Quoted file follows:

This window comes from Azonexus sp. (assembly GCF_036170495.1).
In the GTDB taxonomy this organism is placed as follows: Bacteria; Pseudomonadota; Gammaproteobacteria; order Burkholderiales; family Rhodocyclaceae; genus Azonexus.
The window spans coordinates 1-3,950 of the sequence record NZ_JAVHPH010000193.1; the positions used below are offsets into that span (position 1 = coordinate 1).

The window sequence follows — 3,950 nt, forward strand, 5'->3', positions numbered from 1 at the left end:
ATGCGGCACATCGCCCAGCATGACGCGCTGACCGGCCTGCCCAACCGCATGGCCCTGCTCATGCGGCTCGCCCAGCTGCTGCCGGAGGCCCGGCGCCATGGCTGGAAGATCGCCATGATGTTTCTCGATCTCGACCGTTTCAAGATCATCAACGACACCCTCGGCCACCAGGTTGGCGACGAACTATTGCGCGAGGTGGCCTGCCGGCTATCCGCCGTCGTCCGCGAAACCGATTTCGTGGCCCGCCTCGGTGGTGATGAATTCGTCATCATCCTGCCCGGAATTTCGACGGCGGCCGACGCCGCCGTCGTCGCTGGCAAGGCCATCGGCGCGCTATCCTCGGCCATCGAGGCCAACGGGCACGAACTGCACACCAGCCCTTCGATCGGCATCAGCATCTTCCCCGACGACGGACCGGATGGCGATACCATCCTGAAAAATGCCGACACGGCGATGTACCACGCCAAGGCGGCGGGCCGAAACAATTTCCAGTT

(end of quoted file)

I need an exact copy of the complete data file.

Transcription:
This window comes from Azonexus sp. (assembly GCF_036170495.1).
In the GTDB taxonomy this organism is placed as follows: Bacteria; Pseudomonadota; Gammaproteobacteria; order Burkholderiales; family Rhodocyclaceae; genus Azonexus.
The window spans coordinates 1-3,950 of the sequence record NZ_JAVHPH010000193.1; the positions used below are offsets into that span (position 1 = coordinate 1).

The window sequence follows — 3,950 nt, forward strand, 5'->3', positions numbered from 1 at the left end:
ATGCGGCACATCGCCCAGCATGACGCGCTGACCGGCCTGCCCAACCGCATGGCCCTGCTCATGCGGCTCGCCCAGCTGCTGCCGGAGGCCCGGCGCCATGGCTGGAAGATCGCCATGATGTTTCTCGATCTCGACCGTTTCAAGATCATCAACGACACCCTCGGCCACCAGGTTGGCGACGAACTATTGCGCGAGGTGGCCTGCCGGCTATCCGCCGTCGTCCGCGAAACCGATTTCGTGGCCCGCCTCGGTGGTGATGAATTCGTCATCATCCTGCCCGGAATTTCGACGGCGGCCGACGCCGCCGTCGTCGCTGGCAAGGCCATCGGCGCGCTATCCTCGGCCATCGAGGCCAACGGGCACGAACTGCACACCAGCCCTTCGATCGGCATCAGCATCTTCCCCGACGACGGACCGGATGGCGATACCATCCTGAAAAATGCCGACACGGCGATGTACCACGCCAAGGCGGCGGGCCGAAACAATTTCCAGTT